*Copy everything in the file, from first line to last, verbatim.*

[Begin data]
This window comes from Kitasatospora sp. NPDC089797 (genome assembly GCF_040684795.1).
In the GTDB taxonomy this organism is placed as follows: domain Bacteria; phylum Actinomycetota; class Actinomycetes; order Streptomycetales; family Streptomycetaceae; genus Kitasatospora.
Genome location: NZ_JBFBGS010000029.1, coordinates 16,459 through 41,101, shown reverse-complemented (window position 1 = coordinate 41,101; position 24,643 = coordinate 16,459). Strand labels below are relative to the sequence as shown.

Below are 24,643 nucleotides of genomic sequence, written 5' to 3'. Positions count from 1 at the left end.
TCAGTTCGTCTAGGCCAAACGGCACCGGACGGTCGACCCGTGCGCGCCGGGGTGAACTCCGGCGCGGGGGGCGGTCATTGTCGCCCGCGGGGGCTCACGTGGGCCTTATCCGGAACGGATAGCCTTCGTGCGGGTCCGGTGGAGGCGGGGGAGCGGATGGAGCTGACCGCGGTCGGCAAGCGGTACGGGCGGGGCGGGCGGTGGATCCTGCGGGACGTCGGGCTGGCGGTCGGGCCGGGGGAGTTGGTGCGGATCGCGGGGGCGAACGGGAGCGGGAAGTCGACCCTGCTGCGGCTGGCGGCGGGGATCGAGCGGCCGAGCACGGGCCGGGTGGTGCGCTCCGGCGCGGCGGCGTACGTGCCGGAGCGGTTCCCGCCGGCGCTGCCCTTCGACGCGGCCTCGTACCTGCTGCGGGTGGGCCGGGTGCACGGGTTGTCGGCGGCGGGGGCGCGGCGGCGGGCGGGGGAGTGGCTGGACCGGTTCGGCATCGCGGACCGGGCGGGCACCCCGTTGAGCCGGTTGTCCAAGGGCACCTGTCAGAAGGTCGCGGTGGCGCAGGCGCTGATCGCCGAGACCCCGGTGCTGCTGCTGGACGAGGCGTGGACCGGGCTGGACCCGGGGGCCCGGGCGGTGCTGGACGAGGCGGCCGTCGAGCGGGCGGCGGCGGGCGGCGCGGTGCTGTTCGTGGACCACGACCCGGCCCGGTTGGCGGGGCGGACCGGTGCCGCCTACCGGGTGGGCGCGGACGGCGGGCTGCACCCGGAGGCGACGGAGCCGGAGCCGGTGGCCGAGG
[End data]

This window comes from Kitasatospora sp. NPDC089797 (genome assembly GCF_040684795.1).
In the GTDB taxonomy this organism is placed as follows: domain Bacteria; phylum Actinomycetota; class Actinomycetes; order Streptomycetales; family Streptomycetaceae; genus Kitasatospora.
Genome location: NZ_JBFBGS010000029.1, coordinates 16,459 through 41,101, shown reverse-complemented (window position 1 = coordinate 41,101; position 24,643 = coordinate 16,459). Strand labels below are relative to the sequence as shown.

Below are 24,643 nucleotides of genomic sequence, written 5' to 3'. Positions count from 1 at the left end.
TCAGTTCGTCTAGGCCAAACGGCACCGGACGGTCGACCCGTGCGCGCCGGGGTGAACTCCGGCGCGGGGGGCGGTCATTGTCGCCCGCGGGGGCTCACGTGGGCCTTATCCGGAACGGATAGCCTTCGTGCGGGTCCGGTGGAGGCGGGGGAGCGGATGGAGCTGACCGCGGTCGGCAAGCGGTACGGGCGGGGCGGGCGGTGGATCCTGCGGGACGTCGGGCTGGCGGTCGGGCCGGGGGAGTTGGTGCGGATCGCGGGGGCGAACGGGAGCGGGAAGTCGACCCTGCTGCGGCTGGCGGCGGGGATCGAGCGGCCGAGCACGGGCCGGGTGGTGCGCTCCGGCGCGGCGGCGTACGTGCCGGAGCGGTTCCCGCCGGCGCTGCCCTTCGACGCGGCCTCGTACCTGCTGCGGGTGGGCCGGGTGCACGGGTTGTCGGCGGCGGGGGCGCGGCGGCGGGCGGGGGAGTGGCTGGACCGGTTCGGCATCGCGGACCGGGCGGGCACCCCGTTGAGCCGGTTGTCCAAGGGCACCTGTCAGAAGGTCGCGGTGGCGCAGGCGCTGATCGCCGAGACCCCGGTGCTGCTGCTGGACGAGGCGTGGACCGGGCTGGACCCGGGGGCCCGGGCGGTGCTGGACGAGGCGGCCGTCGAGCGGGCGGCGGCGGGCGGCGCGGTGCTGTTCGTGGACCACGACCCGGCCCGGTTGGCGGGGCGGACCGGTGCCGCCTACCGGGTGGGCGCGGACGGCGGGCTGCACCCGGAGGCGACGGAGCCGGAGCCGGTGGCCGAGG